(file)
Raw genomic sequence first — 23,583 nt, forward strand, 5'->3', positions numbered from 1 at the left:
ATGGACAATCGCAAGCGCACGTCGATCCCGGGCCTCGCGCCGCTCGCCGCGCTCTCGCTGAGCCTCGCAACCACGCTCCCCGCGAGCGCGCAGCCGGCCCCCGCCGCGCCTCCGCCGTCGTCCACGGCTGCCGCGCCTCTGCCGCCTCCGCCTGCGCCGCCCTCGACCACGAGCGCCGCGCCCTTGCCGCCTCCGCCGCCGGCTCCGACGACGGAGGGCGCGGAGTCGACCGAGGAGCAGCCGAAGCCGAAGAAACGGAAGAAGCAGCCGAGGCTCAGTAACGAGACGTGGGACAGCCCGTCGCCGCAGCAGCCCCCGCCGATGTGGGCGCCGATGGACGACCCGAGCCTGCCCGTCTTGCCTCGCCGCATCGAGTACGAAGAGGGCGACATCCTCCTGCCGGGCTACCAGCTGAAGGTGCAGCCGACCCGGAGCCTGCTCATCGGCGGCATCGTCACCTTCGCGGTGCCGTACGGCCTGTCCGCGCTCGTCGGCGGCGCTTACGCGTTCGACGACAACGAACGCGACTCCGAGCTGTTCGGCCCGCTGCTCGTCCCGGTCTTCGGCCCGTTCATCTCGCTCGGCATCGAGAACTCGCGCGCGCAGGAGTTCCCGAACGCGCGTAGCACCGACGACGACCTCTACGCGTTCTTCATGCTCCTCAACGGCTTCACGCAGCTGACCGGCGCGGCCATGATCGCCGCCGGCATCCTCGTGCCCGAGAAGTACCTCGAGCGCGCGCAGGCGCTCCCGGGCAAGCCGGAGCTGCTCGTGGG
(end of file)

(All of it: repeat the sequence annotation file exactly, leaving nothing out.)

Raw genomic sequence first — 23,583 nt, forward strand, 5'->3', positions numbered from 1 at the left:
ATGGACAATCGCAAGCGCACGTCGATCCCGGGCCTCGCGCCGCTCGCCGCGCTCTCGCTGAGCCTCGCAACCACGCTCCCCGCGAGCGCGCAGCCGGCCCCCGCCGCGCCTCCGCCGTCGTCCACGGCTGCCGCGCCTCTGCCGCCTCCGCCTGCGCCGCCCTCGACCACGAGCGCCGCGCCCTTGCCGCCTCCGCCGCCGGCTCCGACGACGGAGGGCGCGGAGTCGACCGAGGAGCAGCCGAAGCCGAAGAAACGGAAGAAGCAGCCGAGGCTCAGTAACGAGACGTGGGACAGCCCGTCGCCGCAGCAGCCCCCGCCGATGTGGGCGCCGATGGACGACCCGAGCCTGCCCGTCTTGCCTCGCCGCATCGAGTACGAAGAGGGCGACATCCTCCTGCCGGGCTACCAGCTGAAGGTGCAGCCGACCCGGAGCCTGCTCATCGGCGGCATCGTCACCTTCGCGGTGCCGTACGGCCTGTCCGCGCTCGTCGGCGGCGCTTACGCGTTCGACGACAACGAACGCGACTCCGAGCTGTTCGGCCCGCTGCTCGTCCCGGTCTTCGGCCCGTTCATCTCGCTCGGCATCGAGAACTCGCGCGCGCAGGAGTTCCCGAACGCGCGTAGCACCGACGACGACCTCTACGCGTTCTTCATGCTCCTCAACGGCTTCACGCAGCTGACCGGCGCGGCCATGATCGCCGCCGGCATCCTCGTGCCCGAGAAGTACCTCGAGCGCGCGCAGGCGCTCCCGGGCAAGCCGGAGCTGCTCGTGGG